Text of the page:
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Hi, Scoop! Likewise! I've missed you! Yes, I've been wondering what Cameron makes of it all. Does he still hold out hope for it? I have to say I was really taken by Avatar in 3D (and on the IMAX). LOL, I left that experience a believer. (But…that was years ago. Sigh.) So I would love to see Avatar II in 3D as well, whatever its prospects are.

Alien Arrival. Not sure I understood the politics or the message of the film (plot). Nonetheless, a fairly decent (low budget) science fiction.

Sea of Trees. I watched this when I had the free trial of Amazon Prime. I thought it was quite nice and easily worth a watch. McConaughey has only gotten better. Reminiscent of his tour de force performance in Interstellar. And the other players are excellent as well, such as Ken Watanabe. I think it's a lovely film.
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Old 09-27-2017, 05:58 PM   #12
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3D in home video will make a resurgence but not until you can view it sans glasses. I think 3D will remain very much a 'cinema-only' for now. Which actually provides certain value for movie-goers as it's an experience that's much harder to get at home now.

TV manufacturers are always looking for something to try and push TV sales - what's the thing that would get someone with a perfectly fine TV want to go out and purchase a new one.

At the moment it's 4K and HDR, and it's starting to become OLED panels.

They'll always find something to sell you. Personally I think OLED, HDR and even 4K to be a genuine step up in quality and a reason to buy, whilst 3D was mostly gimmicky.

That said, HDR is still in its teething stages so I wouldn't be rushing out to buy just yet.
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Old 09-28-2017, 02:55 AM   #13
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I dont think so.... becouse (in my opinion) Ang Lee his life of Pi is not a good movie. The acting was comparable to that of warhorse. Will this movie be still relevant in 10 years like Jurassic park, alien or star wars? I don't think so. The acting in the never ending story was bad to... but at least it did some things in its story telling, ideas and set design that still holds up and inspire til this day.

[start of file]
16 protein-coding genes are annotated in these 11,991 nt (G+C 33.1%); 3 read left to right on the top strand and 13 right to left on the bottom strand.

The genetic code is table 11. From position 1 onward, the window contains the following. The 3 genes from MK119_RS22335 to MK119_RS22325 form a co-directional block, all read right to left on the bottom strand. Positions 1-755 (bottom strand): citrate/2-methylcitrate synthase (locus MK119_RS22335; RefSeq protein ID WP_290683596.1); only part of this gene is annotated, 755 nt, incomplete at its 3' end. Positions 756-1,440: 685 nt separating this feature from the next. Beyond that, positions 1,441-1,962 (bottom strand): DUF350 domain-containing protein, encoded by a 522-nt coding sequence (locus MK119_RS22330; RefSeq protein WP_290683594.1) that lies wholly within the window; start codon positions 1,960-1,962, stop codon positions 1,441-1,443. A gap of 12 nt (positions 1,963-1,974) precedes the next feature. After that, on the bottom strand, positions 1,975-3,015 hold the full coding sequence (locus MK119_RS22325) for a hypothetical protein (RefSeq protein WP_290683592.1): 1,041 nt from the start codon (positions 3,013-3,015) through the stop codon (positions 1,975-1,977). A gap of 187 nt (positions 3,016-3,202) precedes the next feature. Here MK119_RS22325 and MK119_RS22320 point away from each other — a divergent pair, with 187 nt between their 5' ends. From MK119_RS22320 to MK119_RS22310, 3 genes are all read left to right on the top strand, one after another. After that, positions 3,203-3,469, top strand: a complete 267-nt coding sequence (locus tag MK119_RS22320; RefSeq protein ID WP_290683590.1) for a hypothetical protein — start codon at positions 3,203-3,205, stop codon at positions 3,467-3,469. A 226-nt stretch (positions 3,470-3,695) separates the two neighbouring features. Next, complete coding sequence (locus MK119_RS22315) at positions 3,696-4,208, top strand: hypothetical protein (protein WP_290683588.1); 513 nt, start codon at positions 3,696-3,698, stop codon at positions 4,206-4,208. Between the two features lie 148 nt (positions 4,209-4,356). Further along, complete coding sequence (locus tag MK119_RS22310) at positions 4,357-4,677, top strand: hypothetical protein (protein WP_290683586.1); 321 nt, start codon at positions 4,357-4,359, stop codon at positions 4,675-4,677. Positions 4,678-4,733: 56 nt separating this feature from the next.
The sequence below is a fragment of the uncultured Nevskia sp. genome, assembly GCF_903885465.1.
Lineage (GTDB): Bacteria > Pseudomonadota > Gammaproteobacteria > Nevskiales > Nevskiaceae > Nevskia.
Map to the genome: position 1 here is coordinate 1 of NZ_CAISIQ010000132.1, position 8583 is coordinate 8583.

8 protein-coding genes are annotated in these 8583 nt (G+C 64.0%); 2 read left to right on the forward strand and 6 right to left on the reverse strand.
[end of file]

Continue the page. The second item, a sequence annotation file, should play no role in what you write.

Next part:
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Old 09-30-2017, 10:53 AM   #14
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Quote:
Originally Posted by richy View Post
Hi, Cracker.

It's interesting that you said back then you thought 3D TV is dead. At some point since then I was at Best Buy and I asked a clerk about it. He more-or-less said yeah; everything has gone to 4K. I understand that's hardly authoritative evidence. But…if there are few 3D TVs on the market, then I have to think it is pretty much dead.

So then isn't the question: if 3D TV is dead, what kind of life is 3D likely to have at all?

This might sound silly, but I've been buying 3D + Blu-ray + Whatever Versions of home videos I like in anticipation of someday getting a 3D system. But now that seems likely pointless. I'm thinking of buying the 4K versions instead from here on out.
Lol, I can't believe this conversation resurfaced. My prediction was correct -- 3D TV is lifeless. In order to watch it, EVERYONE has to have the glasses on. That's just unreasonable. 4K is becoming more standard. And it always makes me laugh when I'm in a theater and they brag about being 4K. That's considerably lower resolution than film, so what the F are y'all bragging about?!

3D is cool in theaters. If it's done right, it can be a really fun experience. But in your home? Nah.
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Old 10-01-2017, 01:34 PM   #15
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I've seen 3D and I prefer film. Nothing needed to change; What came before still amazes me. I have seen great depth from a strip of celluloid projected on the screen, creating the magical appearance of 3D. Does anybody miss film?